• Mercy Convent on Pennington Bend Road in Nashville is home to 22 retired sisters who live there. “The Sisters here all have a ministry of prayer,” said Sister Jeannine. “They’re praying for you. And they take that seriously.”
• The Sisters bring Communion to people in hospitals, visit the homebound, lead prayer groups, volunteer at Room In The Inn, Alive Hospice and with adults with intellectual disabilities.
• Tutoring in several Catholic schools.
Since 2007, the Mercy Convent has been used for overnight and one-day retreats. The Sisters offer spiritual direction and directed retreats, said Sister Suzanne, who leads the Ministry of Spirituality at the Mercy Convent.
Various groups use the convent for retreats. “They love the place,” Sister Suzanne said. “They’re coming from very hectic, stressful lives and they come into this place that’s been a place of prayer for 25 years and it shows.”
The convent can accommodate up to 12 people for overnight retreats in private rooms with private baths, and accommodate groups of up to 25 people for a day-long retreat, Sister Suzanne said. To learn more about the retreats, visit www.mercyretreats.org.
‘God calls people’
For some of their students, the Mercy Sisters inspired their own vocation to religious life. “I always appreciated their kindness and their caring for us,” said Sister Judith Coode, who joined the order in 1955 after attending the Mercy run Cathedral School from first grade through 12th grade.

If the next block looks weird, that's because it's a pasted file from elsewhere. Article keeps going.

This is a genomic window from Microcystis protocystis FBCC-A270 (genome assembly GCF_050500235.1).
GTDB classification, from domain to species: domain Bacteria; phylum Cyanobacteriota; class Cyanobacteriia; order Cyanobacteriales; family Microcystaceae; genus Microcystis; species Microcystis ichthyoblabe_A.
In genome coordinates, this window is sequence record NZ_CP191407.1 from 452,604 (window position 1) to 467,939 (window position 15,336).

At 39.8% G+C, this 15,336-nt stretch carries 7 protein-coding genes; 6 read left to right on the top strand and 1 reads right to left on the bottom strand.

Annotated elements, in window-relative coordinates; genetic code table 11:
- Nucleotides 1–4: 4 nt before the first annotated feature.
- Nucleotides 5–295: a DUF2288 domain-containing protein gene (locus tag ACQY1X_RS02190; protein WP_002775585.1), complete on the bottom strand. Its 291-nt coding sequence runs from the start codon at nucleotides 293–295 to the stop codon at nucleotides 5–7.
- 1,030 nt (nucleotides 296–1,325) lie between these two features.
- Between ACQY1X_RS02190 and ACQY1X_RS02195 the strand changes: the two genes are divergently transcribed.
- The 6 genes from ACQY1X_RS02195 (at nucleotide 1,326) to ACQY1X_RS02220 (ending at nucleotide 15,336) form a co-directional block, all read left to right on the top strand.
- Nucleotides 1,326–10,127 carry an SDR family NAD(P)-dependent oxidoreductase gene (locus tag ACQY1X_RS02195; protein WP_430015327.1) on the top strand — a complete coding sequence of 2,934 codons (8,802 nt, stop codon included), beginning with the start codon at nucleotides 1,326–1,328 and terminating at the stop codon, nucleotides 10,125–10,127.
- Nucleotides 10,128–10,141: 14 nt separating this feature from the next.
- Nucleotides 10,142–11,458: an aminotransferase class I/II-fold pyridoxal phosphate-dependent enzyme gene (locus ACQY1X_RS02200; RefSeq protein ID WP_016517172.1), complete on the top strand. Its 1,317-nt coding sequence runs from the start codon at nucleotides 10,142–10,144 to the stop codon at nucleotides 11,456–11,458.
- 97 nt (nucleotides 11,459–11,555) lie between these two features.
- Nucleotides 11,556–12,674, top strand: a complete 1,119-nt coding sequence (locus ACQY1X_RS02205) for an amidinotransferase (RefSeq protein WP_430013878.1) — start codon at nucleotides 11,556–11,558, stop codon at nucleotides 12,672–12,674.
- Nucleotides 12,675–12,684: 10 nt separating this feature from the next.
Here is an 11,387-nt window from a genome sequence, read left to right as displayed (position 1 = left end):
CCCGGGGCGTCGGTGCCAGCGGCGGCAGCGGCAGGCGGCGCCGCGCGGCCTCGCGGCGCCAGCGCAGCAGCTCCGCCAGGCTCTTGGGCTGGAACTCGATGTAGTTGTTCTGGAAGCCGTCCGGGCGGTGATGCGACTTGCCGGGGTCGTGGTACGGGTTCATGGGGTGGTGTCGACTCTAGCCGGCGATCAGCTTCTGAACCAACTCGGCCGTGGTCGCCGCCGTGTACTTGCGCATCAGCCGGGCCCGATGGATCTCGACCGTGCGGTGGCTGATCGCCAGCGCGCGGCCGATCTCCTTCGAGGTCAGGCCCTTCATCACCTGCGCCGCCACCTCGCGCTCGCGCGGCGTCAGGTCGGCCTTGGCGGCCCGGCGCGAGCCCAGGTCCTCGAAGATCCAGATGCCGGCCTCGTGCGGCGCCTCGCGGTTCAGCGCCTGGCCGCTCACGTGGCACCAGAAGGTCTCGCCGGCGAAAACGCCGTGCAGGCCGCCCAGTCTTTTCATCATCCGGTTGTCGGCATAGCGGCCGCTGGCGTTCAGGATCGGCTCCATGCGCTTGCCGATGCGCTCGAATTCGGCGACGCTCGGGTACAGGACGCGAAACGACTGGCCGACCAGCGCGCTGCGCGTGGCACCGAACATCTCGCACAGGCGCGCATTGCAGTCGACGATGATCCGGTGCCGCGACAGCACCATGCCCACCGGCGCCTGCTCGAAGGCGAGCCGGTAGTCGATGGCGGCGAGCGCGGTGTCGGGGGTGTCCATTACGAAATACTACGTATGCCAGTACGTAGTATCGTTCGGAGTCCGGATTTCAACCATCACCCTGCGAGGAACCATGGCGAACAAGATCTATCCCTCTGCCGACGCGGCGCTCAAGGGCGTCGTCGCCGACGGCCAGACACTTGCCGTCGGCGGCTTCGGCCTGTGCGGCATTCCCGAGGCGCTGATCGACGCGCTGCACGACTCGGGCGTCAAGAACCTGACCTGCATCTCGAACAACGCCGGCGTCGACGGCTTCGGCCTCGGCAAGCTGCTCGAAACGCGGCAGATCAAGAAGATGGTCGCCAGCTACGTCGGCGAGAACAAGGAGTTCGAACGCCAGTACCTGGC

“We helped the Sisters, we saw who they were,” said Sister Jeannine, who also attended Cathedral School. “I wanted to be like them.”
Sister Suzanne came to the Mercy Sisters from her hometown of Memphis. As an eighth grade student, her mother took her to Immaculate Conception in Memphis to meet the principal, Sister Adrian Mulloy. “She was the most beautiful woman I’d ever seen. She didn’t walk up the stairs, she floated.”
Once at Immaculate Conception under the Sisters’ wing, Sister Suzanne flourished and discovered her own vocation. “The source of my vocation came through the fact that the Sisters took a personal interest in us. They would spend a lot of time talking to us. … They made us feel important.”
At their peak, there were about 120 Mercy Sisters in Tennessee, and they were at one time the largest community of religious sisters in the state. But, like other communities of women religious, their numbers started to fall in the 1970s.
But interest in the Sisters of Mercy continues, Sister Suzanne said. Throughout the Sisters of Mercy of the Americans, Sisters are working with women discerning a call to religious life, she said, and more than 20 are in formation.
There are several ways for lay people to share the Mercy mission. Mercy Associates commit to serving those in need through the corporal and spiritual works of mercy in the context of their daily lives. And members of the Mercy Volunteer Corps include women and men who spend a year of full-time service to the poor and marginalized while living in community.
A Companion in Mercy is a woman or man who vows to live a life of prayer, community and service, while working in their chosen profession, in the spirit of mercy and the order’s founder, Catherine McAuley.
“There’s so many things that lay people can do” to serve the Mercy mission, Sister Lauren said.
What calls people to the Mercy life is the same as it’s always been, Sister Lauren said. “God calls people,” she said.
“That hasn’t changed,” Sister Suzanne said.